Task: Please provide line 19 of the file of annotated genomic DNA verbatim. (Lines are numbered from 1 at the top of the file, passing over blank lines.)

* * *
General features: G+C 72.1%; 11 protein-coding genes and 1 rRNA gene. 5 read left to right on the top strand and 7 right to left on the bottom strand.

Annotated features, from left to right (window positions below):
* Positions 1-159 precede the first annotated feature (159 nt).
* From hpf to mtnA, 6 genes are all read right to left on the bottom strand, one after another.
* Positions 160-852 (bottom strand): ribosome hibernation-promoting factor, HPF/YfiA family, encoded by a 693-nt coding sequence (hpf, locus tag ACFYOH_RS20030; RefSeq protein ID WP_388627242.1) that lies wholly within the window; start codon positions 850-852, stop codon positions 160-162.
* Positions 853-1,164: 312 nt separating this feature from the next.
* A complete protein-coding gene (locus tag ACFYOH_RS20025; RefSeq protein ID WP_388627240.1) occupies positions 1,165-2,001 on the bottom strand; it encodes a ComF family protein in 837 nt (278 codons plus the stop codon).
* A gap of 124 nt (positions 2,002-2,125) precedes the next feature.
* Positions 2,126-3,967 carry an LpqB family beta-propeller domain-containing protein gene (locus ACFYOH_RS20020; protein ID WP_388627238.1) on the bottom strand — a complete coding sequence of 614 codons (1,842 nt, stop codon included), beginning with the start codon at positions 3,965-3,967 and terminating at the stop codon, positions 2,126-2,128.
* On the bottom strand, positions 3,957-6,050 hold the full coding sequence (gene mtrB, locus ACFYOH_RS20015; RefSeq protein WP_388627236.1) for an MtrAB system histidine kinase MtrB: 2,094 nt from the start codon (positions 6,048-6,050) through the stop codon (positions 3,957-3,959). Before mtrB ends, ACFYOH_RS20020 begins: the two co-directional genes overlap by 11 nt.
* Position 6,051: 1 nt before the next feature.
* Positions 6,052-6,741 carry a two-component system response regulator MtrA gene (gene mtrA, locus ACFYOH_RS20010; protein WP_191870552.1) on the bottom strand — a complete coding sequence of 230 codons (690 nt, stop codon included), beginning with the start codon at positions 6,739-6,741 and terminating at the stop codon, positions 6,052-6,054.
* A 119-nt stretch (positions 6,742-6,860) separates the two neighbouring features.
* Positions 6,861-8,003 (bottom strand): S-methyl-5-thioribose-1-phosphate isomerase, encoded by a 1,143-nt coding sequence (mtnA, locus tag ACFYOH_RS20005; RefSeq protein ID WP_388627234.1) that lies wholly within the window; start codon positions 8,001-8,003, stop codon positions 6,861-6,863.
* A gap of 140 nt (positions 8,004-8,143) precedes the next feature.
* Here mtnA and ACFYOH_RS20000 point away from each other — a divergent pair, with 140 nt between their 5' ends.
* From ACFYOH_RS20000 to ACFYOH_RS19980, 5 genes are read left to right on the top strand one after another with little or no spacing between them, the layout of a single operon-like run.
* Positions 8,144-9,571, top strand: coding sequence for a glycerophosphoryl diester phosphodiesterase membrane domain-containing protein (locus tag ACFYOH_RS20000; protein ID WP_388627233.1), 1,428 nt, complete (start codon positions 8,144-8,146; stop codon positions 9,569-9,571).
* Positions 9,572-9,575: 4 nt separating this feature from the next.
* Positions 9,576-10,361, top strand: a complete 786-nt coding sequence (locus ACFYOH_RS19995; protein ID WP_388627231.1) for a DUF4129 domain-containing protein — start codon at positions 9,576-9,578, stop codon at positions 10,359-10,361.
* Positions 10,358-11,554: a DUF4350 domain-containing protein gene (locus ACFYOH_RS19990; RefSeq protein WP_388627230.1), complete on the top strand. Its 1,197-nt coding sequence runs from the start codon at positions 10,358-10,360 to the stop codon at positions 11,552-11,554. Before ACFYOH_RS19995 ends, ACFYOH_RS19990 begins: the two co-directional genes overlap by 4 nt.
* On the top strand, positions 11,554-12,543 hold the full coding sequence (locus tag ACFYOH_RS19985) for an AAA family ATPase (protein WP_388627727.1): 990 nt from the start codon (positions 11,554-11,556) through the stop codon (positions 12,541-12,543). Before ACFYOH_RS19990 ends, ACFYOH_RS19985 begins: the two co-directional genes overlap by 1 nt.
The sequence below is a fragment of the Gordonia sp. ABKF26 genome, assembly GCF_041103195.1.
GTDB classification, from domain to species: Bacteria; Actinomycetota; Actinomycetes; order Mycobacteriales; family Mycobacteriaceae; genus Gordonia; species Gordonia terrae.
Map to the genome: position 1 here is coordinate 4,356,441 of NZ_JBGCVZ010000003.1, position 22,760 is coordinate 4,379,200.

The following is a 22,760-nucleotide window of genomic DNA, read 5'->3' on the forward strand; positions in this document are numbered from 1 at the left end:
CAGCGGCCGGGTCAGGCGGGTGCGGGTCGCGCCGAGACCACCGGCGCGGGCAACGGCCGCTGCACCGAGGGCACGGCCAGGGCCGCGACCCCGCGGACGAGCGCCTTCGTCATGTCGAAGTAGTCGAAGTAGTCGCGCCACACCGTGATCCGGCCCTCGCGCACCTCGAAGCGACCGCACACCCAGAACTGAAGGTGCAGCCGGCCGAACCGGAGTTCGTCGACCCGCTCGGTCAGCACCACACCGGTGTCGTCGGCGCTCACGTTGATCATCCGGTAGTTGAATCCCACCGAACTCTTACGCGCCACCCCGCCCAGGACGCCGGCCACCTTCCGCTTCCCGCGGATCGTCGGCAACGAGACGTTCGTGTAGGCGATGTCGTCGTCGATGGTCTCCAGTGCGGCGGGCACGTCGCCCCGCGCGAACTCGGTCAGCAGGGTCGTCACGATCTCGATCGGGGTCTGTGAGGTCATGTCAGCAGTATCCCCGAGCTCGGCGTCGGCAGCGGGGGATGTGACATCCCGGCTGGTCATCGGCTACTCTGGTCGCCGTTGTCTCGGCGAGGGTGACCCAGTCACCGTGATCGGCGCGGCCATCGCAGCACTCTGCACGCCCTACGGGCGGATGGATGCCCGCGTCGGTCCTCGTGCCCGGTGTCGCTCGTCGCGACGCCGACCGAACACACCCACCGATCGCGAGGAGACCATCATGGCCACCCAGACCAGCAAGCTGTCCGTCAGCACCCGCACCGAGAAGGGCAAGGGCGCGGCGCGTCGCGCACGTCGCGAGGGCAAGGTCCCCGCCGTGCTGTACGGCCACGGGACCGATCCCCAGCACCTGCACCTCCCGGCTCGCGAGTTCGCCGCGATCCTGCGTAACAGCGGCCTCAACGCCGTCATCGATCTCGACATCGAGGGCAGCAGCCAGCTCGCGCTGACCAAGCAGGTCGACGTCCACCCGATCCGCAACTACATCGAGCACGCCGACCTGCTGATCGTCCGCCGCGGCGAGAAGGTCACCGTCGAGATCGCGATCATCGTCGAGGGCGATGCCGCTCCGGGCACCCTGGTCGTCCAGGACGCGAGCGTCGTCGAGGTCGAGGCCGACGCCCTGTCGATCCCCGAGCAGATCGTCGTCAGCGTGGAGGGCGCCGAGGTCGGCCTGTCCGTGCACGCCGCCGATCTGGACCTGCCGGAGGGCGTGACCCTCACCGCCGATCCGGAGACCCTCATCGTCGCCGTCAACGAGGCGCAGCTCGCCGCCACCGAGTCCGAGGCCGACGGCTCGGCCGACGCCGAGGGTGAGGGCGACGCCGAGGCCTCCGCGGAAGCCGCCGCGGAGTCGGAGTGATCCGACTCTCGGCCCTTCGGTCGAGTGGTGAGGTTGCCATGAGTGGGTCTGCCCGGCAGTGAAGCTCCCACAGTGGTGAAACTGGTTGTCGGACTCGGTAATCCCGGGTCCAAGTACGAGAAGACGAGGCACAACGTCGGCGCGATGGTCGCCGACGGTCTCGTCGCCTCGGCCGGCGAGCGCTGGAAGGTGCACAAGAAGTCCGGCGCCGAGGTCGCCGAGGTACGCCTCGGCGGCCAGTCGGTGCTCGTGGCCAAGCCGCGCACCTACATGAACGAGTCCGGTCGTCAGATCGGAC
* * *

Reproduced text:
* Positions 9,572-9,575: 4 nt separating this feature from the next.